Calxeda feels that the ECX-2000 at 1.8 GHz is competitor of the C2530 1.7 GHz (2 GHz Turbo, 4 cores, 9W TDP). If we look at Intel's SKUs, we noticed that the C2730 1.7 GHz (2 GHz Turbo, 8 cores, 12W TDP) might be also be a close competitor. So we list the ECX-1000 (the previous Calxeda SoC), the ECX-2000 and the two closest Intel Atom competitors. The "integrated" part is a bit short on details, but it is out of the scope of the article to discuss the different levels of I/O integration. We'll discuss that in a later article.

CPU Atom
ECX-1000 Atom
ECX-2000 Atom
Launch Date Q3 2012 Q2 2012 Q3 2013 Q4 2013 Q3 2013
Process Technology 32 nm 40 nm 22 nm trigate 28 nm 22 nm trigate
2 + 2 logical (SMT)

4 physical

4 physical

4 physical
8 physical
Clockspeed  2 GHz 1.4 GHz 1.7/2 GHz 1.8 GHz 1.7/2 GHz
L1-Cache (per core)
24/32 KB D/I
2x 0.5 MB
32/32 KB D/I
4 MB
24/32 KB D/I
2x1 MB
32/32 KB D/I
4 MB
24/32 KB D/I
4x1 MB
Memory controller Single Channel
64-bit Dual Channel
128-bit Dual Channel
Fastest Supported RAM DDR3 at 1.33 GT/s DDR3 at 1.33 GT/s DDR3 at 1.6 GT/s DDR3 at 1.6 GT/s DDR3 at 1.6 GT/s
Addressing 64 bit 32 bit 64 bit 32 bit with LPAE 64 bit
Max RAM 8 GB 4 GB 64 GB 16 GB 64 GB
Integrated PCIe Yes Yes Yes Yes Yes
Integrated Network No Yes Yes Yes Yes
Integrated SATA No Yes Yes Yes Yes
Typical Server node Power usage 20W (*) +/- 8 W 15-18W ?
12-16W ? (**) +/- 20W (*)

(*) Based upon Intel's "22 nm Intel Atom server SoCs Performance Overview"
(**) Rough estimates

Although the Atom S1260 had a TDP of only 8.5W, the power numbers were simply not comparable to the other SoCs as the S1260 needed more additional chips to perform the same tasks. In practice this means  that a server node based up on the S1260 need just as much power as the 12W TDP Atom C2730.

The performance/watt of the ECX-2000 SoC has probably not made a giant leap over the predecessor but the overall server efficiency should improve significantely as Calxeda also implemented Energy Efficient Ethernet (EEE) and other tricks to reduce the energy consumption of the "Fleet Fabric". And the point is of course that the number of applications where the performance per node is "good enough" has increased significantely.

The Atom C2000 can support up to 64 GB, where the ECX-2000 is limited to 16 GB. The trade-off is that the C2000 uses up to 4 DIMM slots, where the ECX-2000 is limited to one. Obviously, more DIMM slots offer more flexibility but also make the server node larger and consume more energy. 


The Calxeda ECX-2000 How good will the EnergyCore ECX-2000 be?
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  • JohanAnandtech - Wednesday, October 30, 2013 - link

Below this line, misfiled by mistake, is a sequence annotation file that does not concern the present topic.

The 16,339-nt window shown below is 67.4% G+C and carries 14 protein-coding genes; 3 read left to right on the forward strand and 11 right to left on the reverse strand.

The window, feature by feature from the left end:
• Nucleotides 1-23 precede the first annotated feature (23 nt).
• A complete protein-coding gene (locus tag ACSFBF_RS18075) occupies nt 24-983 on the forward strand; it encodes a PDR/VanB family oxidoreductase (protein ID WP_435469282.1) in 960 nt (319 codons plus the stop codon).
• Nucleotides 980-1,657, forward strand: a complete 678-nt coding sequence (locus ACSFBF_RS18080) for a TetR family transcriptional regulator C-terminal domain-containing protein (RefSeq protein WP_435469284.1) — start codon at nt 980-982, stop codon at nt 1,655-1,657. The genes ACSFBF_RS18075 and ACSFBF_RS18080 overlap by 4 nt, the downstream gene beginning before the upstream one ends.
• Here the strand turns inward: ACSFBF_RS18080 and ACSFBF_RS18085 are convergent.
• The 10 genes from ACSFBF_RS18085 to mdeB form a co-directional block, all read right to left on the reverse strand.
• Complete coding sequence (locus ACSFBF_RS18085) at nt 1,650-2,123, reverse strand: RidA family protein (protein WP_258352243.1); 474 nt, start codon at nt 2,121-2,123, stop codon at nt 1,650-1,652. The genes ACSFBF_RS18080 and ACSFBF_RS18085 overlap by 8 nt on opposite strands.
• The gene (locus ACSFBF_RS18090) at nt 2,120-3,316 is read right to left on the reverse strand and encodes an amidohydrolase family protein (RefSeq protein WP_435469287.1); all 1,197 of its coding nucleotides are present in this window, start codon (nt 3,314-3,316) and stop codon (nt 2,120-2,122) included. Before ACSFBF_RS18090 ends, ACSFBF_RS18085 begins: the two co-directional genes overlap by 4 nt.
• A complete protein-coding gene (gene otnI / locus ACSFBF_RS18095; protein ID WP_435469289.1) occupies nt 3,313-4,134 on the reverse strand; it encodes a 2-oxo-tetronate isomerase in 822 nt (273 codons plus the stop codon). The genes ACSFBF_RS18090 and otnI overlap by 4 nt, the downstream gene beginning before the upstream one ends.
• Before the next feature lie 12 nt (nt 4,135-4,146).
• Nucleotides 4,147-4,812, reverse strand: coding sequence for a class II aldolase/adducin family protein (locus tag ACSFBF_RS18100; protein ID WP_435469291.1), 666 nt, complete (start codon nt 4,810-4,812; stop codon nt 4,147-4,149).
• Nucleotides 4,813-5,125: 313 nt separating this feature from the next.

Everything that Linaro (dev organization) makes available on Xen, KVM, Linux
  • Tanclearas - Wednesday, October 30, 2013 - link

    How is the ECX-2000 "limited to one" DIMM slot, but have a 128-bit memory controller?
  • texadactyl - Saturday, November 2, 2013 - link

    The C2550 and C2750 can support up to 64MB RAM (not part of this article). The C2530 and C2730 (depicted in this article) are limited to 32MB RAM. Source:,77982,77980,779... .
  • TommyVolt - Thursday, December 19, 2013 - link

    Yes, the new 16 Gigabyte DDR3 DIMMs to upgrade to 64GB RAM with just 4 sockets are available from the company I'M Intelligent Memory, website:
    These memory modules come as UDIMMs (240 Pin) or SO-DIMMs (204 Pin), with or without ECC. As they are made of just 16 pieces of 8 Gigabit DDR3 chips, the modules are dual-rank and still have total 16GByte. No special form factor, everything looks standard.
    Intel recently released a BIOS update for their C2000 Avoton series to support those Intelligent Memory modules with 16GB capacity..
    But the modules might also work in Calxeda and other platforms, because:
    When I look at the JEDEC DDR3 documentation, a 8 Gigabit DDR3 chip uses the same amount of address lines as a 4 Gigabit chip (A0 to A15). This means there is no hardware-modification required to run the modules. As a logical consequence, such 16GB modules should be working everywhere, in all types of CPUs, as long as the BIOS is programmed correctly to read the modules ID and set the values for the memory-initialization into the memory controller inside the SOC.
  • brentpresley - Saturday, November 2, 2013 - link

    For those of us that actually run hosting companies and datacenters, these servers are actually worthless, for several reasons.

    1) x86 is still king in the hosting arena. Everything else, I would never risk Enterprise customers with SLAs of 99.999% uptime on.
    2) Underpowered. A nice Ivy Bridge system may pull more power, but it will handle proportionally more traffic.
    3) Licensing problems - most Enterprise grade Cloud OS's are licensed out by the Socket, not the core. Therefore your best bang for the buck is something like an Ivy Bridge E or high-end AMD Opteron. Everything else is just a waste of licensing $$$.

    Get me Haswell in an HP Moonshot form factor with mSATA SSDs, and then I might be interested. Until then, these are just toys.

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